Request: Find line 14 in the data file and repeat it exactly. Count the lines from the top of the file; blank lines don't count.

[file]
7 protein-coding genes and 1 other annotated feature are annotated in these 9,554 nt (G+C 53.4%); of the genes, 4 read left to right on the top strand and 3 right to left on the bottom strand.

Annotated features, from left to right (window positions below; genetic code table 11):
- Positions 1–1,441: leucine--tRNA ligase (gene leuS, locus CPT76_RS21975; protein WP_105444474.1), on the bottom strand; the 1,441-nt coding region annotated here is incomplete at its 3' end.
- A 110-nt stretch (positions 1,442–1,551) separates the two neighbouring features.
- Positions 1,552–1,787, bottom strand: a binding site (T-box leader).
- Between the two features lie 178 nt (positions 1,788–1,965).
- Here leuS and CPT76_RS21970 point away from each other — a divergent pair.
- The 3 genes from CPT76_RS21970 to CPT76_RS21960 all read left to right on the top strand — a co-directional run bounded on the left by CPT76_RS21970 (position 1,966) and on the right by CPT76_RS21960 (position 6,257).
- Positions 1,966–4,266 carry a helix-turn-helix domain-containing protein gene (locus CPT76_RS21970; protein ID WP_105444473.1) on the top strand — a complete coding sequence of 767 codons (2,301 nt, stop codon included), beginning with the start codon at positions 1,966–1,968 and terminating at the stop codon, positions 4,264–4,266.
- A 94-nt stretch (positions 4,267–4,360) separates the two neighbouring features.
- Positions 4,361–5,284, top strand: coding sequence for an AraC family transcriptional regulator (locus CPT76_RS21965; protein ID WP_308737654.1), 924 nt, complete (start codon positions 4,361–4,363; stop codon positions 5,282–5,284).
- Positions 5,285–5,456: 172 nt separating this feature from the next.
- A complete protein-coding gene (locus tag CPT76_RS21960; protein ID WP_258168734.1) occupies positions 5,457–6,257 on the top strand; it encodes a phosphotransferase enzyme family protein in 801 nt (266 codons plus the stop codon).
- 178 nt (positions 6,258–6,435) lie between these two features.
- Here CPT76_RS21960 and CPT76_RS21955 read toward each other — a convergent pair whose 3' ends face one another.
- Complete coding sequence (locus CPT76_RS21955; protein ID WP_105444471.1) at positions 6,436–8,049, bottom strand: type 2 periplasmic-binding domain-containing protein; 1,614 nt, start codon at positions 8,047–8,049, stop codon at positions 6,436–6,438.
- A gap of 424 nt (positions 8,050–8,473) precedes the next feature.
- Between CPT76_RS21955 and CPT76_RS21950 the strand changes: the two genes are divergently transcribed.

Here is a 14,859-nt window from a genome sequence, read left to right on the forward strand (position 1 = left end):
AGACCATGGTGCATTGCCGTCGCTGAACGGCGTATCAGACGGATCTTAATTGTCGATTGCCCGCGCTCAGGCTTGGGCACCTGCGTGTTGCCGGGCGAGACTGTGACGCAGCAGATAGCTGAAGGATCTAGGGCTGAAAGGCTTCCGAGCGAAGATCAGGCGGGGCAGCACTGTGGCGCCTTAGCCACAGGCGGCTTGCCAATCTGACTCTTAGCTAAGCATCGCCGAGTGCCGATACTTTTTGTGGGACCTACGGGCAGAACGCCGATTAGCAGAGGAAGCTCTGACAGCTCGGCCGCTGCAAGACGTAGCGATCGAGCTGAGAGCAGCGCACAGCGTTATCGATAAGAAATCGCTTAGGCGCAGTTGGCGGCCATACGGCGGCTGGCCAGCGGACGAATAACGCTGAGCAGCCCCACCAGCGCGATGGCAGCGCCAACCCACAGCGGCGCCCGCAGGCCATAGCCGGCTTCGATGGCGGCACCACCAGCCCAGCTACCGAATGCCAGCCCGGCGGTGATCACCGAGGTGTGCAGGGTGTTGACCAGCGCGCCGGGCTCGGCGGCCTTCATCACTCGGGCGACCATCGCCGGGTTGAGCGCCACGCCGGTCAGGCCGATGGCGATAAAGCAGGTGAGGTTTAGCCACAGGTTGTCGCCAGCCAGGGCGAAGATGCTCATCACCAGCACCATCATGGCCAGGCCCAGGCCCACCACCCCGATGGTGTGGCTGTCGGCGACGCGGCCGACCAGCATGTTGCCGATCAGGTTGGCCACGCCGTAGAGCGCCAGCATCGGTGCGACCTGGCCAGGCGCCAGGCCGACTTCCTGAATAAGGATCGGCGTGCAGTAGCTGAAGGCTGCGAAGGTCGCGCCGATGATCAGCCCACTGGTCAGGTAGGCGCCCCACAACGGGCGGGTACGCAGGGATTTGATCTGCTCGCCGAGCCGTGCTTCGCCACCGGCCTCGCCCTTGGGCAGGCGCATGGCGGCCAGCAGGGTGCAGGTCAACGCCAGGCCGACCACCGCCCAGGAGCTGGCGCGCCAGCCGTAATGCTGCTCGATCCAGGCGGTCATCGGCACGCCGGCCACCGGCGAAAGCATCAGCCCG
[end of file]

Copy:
- 178 nt (positions 6,258–6,435) lie between these two features.